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Three Museum Directors On The New Plains Indians Art Exhibit At The Nelson

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Beth Lipoff
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KCUR

The exhibition The Plains Indians: Artists of Earth and Sky, now at the Nelson-Atkins Museum of Art in Kansas City, Mo., marks an international collaboration, years in the making. Three museums on two different continents, featuring nearly 140 objects from North American and European collections. 

Julián Zugazagoitia, director and CEO of the Nelson-Atkins, says this builds on a museum tradition, started in the 1970s with Sacred Circles, of bringing Native American artwork to a larger audience.

The Plains Indians exhibition, curated by the Nelson's senior curator of American Indian Art Gaylord Torrence, includes works ranging from a 2,000-year-old stone pipe to beaded designer shoes from 2011. It premiered in April at musée du quai Branly in Paris. 

Museum president Stéphane Martin told Up to Date host Steve Kraske that for the French audience, it was "something very new." According to Martin, people "queued for hours" to see the show.

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Credit Buffalo Bill Center of the West / Adolf Spohr Collection, Gift of Larry Sheerin
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Adolf Spohr Collection, Gift of Larry Sheerin
Man’s Shirt, Oglala Lakota (Teton Sioux) artists, South Dakota, 1865. Native tanned leather, pigment, human hair, horsehair, glass beads, porcupine quills, 58 x 42 ½ inches.

"For historical reasons, the French and European audience have been exposed more to [American Indian] art from the Northwest coast," says Martin. "But the Plains artists's contemporary art was almost unknown before this exhibition in Europe.

"For me, personally, and for a lot of people who came to see this exhibition in Paris, it was extremely striking to see how this art is still alive and doing wonderful stuff."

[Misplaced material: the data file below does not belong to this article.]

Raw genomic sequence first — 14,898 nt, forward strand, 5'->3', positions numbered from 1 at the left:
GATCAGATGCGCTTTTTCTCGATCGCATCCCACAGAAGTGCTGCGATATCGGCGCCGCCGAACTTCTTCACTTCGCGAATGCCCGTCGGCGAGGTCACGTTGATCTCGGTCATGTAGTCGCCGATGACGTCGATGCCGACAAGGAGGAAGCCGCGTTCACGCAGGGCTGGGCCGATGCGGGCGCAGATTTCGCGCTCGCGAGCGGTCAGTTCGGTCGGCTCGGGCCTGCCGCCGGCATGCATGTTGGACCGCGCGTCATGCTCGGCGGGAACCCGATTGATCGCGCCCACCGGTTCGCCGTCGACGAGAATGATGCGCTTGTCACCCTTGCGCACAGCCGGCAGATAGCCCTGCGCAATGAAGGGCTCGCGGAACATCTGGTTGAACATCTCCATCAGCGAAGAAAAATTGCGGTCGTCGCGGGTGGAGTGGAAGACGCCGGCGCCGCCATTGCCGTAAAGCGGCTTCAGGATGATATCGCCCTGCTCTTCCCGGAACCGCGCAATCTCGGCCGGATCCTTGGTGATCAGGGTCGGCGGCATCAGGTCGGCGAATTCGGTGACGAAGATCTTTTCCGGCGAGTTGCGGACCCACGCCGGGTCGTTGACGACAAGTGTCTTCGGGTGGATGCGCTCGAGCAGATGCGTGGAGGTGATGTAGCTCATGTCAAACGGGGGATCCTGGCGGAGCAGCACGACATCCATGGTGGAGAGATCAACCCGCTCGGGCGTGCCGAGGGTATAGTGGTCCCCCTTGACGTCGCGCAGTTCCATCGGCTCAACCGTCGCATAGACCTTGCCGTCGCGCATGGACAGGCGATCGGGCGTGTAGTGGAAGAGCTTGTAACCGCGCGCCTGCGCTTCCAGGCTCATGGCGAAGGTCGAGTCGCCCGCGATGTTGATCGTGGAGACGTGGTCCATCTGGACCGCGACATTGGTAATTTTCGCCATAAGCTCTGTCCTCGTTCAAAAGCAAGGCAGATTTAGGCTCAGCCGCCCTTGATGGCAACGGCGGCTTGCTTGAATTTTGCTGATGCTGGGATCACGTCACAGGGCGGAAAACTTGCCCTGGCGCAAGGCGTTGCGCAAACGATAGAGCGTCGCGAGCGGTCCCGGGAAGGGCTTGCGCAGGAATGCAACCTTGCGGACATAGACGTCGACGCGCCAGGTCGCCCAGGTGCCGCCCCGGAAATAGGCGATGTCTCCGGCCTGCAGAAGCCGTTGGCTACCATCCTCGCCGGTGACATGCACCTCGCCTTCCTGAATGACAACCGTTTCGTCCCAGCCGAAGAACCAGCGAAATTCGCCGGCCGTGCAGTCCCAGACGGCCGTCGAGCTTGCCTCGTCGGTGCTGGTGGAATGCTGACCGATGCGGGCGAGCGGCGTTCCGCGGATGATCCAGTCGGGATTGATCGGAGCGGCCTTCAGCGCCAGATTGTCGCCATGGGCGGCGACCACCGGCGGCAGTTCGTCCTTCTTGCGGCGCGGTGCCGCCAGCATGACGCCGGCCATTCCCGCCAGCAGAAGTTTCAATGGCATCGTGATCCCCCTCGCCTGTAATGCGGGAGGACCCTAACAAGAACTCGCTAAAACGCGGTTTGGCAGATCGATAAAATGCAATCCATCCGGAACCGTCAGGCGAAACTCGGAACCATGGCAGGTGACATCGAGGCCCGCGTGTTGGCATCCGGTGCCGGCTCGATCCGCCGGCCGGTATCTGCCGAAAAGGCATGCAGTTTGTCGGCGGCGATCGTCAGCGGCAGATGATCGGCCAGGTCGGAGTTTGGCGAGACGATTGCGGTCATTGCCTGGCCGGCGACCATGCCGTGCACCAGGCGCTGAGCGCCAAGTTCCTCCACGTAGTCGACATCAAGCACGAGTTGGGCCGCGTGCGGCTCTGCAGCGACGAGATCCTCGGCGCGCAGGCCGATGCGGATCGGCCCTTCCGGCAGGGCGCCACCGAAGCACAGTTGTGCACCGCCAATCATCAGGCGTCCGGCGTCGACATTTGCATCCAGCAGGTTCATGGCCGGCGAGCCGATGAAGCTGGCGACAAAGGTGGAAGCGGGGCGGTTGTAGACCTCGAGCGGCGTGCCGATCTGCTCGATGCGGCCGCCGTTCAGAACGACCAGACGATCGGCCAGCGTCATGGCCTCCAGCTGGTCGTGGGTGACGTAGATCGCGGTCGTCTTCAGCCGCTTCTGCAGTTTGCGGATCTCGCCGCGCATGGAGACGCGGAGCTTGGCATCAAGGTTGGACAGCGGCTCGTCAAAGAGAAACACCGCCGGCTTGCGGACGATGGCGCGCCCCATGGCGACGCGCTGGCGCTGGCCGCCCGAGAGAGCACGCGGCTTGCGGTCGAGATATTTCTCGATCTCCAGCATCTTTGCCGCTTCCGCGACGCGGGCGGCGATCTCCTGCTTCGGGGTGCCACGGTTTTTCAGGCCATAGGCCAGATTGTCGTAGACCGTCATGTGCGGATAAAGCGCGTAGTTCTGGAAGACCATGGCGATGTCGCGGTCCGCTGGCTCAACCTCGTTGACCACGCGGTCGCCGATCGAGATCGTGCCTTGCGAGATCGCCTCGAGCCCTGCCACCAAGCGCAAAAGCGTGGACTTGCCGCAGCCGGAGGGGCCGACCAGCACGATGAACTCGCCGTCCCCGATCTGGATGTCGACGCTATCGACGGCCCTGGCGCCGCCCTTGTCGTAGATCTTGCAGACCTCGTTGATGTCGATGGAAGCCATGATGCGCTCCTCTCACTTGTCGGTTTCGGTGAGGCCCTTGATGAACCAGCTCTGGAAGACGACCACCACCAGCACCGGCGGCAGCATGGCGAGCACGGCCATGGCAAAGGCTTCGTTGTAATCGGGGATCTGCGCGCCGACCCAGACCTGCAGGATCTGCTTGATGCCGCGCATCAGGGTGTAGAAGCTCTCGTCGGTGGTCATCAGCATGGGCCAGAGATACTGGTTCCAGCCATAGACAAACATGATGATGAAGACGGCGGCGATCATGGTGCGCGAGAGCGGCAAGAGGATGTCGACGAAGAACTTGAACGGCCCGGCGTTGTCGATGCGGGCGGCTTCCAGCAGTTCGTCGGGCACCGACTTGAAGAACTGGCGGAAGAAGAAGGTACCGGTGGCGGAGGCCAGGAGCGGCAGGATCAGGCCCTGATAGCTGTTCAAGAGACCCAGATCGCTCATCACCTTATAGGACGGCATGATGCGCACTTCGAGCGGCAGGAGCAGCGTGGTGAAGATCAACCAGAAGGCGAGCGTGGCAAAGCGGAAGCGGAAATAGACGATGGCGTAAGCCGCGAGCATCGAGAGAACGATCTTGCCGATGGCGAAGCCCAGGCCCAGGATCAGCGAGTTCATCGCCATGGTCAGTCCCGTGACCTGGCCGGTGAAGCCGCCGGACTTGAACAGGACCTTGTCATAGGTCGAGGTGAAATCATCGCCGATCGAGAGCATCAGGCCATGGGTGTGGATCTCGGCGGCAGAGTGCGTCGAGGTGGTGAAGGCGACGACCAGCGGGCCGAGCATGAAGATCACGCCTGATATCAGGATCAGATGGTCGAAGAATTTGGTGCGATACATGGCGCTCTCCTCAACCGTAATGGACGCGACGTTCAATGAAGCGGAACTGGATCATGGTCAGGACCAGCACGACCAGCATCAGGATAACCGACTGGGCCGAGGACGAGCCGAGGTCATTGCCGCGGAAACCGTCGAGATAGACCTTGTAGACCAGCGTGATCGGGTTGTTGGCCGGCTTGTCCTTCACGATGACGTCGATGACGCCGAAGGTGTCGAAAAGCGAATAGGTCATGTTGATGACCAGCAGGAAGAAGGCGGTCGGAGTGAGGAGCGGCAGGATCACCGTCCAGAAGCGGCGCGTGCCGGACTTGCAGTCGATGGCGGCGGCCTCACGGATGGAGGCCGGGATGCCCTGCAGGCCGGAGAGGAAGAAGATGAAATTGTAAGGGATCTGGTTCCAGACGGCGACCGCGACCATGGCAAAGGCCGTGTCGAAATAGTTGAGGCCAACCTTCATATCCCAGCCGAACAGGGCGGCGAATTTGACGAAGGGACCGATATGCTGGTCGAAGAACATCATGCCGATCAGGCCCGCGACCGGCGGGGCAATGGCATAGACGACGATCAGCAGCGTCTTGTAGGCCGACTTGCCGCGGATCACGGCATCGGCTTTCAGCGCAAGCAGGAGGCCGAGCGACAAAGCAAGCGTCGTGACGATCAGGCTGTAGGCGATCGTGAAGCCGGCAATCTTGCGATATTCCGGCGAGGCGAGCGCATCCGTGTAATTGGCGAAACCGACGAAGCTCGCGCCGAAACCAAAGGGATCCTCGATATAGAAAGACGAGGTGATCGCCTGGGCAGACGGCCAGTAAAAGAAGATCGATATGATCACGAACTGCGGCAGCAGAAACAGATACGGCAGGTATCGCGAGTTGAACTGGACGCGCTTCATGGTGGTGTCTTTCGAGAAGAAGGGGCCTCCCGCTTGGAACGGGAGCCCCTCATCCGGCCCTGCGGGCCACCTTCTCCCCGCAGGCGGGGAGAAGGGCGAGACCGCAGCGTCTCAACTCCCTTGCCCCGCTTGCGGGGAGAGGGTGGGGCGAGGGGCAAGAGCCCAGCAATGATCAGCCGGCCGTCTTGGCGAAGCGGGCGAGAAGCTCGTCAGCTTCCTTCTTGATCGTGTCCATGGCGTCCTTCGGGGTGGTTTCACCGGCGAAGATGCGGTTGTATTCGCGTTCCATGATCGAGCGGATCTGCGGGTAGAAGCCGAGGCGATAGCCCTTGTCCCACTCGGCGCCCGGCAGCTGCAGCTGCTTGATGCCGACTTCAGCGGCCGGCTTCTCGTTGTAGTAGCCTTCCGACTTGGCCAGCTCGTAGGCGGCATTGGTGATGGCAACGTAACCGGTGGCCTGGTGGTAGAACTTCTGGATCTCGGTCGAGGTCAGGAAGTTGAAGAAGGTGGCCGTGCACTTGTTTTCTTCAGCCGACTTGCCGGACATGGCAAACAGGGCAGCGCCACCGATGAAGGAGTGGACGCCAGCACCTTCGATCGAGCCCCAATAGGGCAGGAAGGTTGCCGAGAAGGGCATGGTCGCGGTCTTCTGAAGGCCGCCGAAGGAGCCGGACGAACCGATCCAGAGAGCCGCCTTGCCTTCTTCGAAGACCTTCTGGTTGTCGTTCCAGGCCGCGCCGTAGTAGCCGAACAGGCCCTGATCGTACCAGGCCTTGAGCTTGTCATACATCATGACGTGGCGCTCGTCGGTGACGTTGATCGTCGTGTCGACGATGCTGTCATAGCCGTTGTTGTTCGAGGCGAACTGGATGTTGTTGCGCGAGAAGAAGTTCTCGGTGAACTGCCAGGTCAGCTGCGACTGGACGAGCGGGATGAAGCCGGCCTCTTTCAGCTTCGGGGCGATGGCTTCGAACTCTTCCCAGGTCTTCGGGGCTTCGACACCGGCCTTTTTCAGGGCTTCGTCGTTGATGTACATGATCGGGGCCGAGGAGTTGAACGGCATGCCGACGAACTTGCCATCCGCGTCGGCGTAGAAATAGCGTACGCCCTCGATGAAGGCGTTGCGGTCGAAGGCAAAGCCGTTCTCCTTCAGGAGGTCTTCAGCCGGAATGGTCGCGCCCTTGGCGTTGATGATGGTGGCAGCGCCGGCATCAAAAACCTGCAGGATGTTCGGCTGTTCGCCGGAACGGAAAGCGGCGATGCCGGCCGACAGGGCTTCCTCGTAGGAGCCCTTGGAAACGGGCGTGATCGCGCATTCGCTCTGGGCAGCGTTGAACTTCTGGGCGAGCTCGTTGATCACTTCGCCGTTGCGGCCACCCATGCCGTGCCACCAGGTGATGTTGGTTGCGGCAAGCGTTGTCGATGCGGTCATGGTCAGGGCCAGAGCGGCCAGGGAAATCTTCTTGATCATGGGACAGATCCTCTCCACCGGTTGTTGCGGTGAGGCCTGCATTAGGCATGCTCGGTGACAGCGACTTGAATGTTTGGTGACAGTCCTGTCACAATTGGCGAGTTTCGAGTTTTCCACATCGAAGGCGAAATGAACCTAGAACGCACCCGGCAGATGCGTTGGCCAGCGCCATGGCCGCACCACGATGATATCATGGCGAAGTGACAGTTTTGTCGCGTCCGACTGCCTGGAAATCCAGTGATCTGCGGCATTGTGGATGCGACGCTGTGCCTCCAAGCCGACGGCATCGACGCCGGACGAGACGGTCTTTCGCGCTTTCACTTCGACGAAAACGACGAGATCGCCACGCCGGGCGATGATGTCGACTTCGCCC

Kevin Gover, director of the Smithsonian's National Museum of the American Indian, is also a member of the Pawnee Nation. There are several works in the exhibition that, he says, "just blew me away." 

"One was a shirt that was worn by [Lakota chief] Red Cloud ... it's of extraordinary quality," says Gover. "It's one of those pieces where you look at [it] and wonder, 'What must he have been thinking when he got this, and when he put it on?'"

The Plains Indians: Artists of Earth and Sky, runs through January 11 at the Nelson-Atkins Museum of Art in Kansas City, Mo., then travels to the Metropolitan Museum of Art in New York. 

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Kansas City is known for its style of jazz, influenced by the blues, as the home of Walt Disney’s first animation studio and the headquarters of Hallmark Cards. As one of KCUR’s arts reporters, I want people here to know a wide range of arts and culture stories from across the metropolitan area. I take listeners behind the scenes and introduce them to emerging artists and organizations, as well as keep up with established institutions. Send me an email at lauras@kcur.org or follow me on Twitter @lauraspencer.